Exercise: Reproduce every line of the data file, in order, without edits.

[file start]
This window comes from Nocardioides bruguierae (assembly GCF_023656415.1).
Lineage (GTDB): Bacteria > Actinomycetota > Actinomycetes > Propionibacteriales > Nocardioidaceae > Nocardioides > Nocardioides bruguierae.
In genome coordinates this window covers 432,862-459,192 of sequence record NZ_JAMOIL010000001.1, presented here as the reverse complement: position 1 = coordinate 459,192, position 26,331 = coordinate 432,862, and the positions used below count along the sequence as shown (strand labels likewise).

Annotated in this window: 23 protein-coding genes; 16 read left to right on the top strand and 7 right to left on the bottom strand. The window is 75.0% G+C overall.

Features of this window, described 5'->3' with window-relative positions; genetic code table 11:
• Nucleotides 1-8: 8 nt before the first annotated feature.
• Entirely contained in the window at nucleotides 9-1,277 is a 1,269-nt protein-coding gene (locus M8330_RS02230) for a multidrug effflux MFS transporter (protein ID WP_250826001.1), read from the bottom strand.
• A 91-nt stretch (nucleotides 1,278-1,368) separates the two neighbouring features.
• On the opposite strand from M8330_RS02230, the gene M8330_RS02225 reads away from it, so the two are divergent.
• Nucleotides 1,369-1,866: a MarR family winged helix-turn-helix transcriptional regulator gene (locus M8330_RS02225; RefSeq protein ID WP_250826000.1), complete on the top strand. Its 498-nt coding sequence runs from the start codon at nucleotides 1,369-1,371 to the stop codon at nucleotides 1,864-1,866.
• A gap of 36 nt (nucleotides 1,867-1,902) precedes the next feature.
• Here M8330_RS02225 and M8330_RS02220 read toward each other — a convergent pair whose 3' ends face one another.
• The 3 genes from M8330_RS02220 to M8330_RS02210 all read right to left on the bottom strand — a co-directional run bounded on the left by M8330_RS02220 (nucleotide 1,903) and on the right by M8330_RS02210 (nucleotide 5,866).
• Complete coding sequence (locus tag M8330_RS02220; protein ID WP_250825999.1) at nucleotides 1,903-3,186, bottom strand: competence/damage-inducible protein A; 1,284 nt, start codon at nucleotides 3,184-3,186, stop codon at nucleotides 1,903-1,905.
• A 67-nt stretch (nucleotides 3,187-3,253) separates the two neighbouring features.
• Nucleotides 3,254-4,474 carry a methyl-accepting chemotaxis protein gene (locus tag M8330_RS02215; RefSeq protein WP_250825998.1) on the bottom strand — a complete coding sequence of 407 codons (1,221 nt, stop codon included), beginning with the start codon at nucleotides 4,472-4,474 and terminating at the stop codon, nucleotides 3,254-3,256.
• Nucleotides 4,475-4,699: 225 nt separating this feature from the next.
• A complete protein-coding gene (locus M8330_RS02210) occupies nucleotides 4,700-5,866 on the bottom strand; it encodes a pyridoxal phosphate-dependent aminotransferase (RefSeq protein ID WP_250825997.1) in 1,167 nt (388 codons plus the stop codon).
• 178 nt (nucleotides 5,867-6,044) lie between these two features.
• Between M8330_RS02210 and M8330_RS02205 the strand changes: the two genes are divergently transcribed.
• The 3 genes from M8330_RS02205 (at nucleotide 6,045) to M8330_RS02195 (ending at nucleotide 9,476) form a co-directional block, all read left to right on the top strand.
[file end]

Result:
This window comes from Nocardioides bruguierae (assembly GCF_023656415.1).
Lineage (GTDB): Bacteria > Actinomycetota > Actinomycetes > Propionibacteriales > Nocardioidaceae > Nocardioides > Nocardioides bruguierae.
In genome coordinates this window covers 432,862-459,192 of sequence record NZ_JAMOIL010000001.1, presented here as the reverse complement: position 1 = coordinate 459,192, position 26,331 = coordinate 432,862, and the positions used below count along the sequence as shown (strand labels likewise).

Annotated in this window: 23 protein-coding genes; 16 read left to right on the top strand and 7 right to left on the bottom strand. The window is 75.0% G+C overall.

Features of this window, described 5'->3' with window-relative positions; genetic code table 11:
• Nucleotides 1-8: 8 nt before the first annotated feature.
• Entirely contained in the window at nucleotides 9-1,277 is a 1,269-nt protein-coding gene (locus M8330_RS02230) for a multidrug effflux MFS transporter (protein ID WP_250826001.1), read from the bottom strand.
• A 91-nt stretch (nucleotides 1,278-1,368) separates the two neighbouring features.
• On the opposite strand from M8330_RS02230, the gene M8330_RS02225 reads away from it, so the two are divergent.
• Nucleotides 1,369-1,866: a MarR family winged helix-turn-helix transcriptional regulator gene (locus M8330_RS02225; RefSeq protein ID WP_250826000.1), complete on the top strand. Its 498-nt coding sequence runs from the start codon at nucleotides 1,369-1,371 to the stop codon at nucleotides 1,864-1,866.
• A gap of 36 nt (nucleotides 1,867-1,902) precedes the next feature.
• Here M8330_RS02225 and M8330_RS02220 read toward each other — a convergent pair whose 3' ends face one another.
• The 3 genes from M8330_RS02220 to M8330_RS02210 all read right to left on the bottom strand — a co-directional run bounded on the left by M8330_RS02220 (nucleotide 1,903) and on the right by M8330_RS02210 (nucleotide 5,866).
• Complete coding sequence (locus tag M8330_RS02220; protein ID WP_250825999.1) at nucleotides 1,903-3,186, bottom strand: competence/damage-inducible protein A; 1,284 nt, start codon at nucleotides 3,184-3,186, stop codon at nucleotides 1,903-1,905.
• A 67-nt stretch (nucleotides 3,187-3,253) separates the two neighbouring features.
• Nucleotides 3,254-4,474 carry a methyl-accepting chemotaxis protein gene (locus tag M8330_RS02215; RefSeq protein WP_250825998.1) on the bottom strand — a complete coding sequence of 407 codons (1,221 nt, stop codon included), beginning with the start codon at nucleotides 4,472-4,474 and terminating at the stop codon, nucleotides 3,254-3,256.
• Nucleotides 4,475-4,699: 225 nt separating this feature from the next.
• A complete protein-coding gene (locus M8330_RS02210) occupies nucleotides 4,700-5,866 on the bottom strand; it encodes a pyridoxal phosphate-dependent aminotransferase (RefSeq protein ID WP_250825997.1) in 1,167 nt (388 codons plus the stop codon).
• 178 nt (nucleotides 5,867-6,044) lie between these two features.
• Between M8330_RS02210 and M8330_RS02205 the strand changes: the two genes are divergently transcribed.
• The 3 genes from M8330_RS02205 (at nucleotide 6,045) to M8330_RS02195 (ending at nucleotide 9,476) form a co-directional block, all read left to right on the top strand.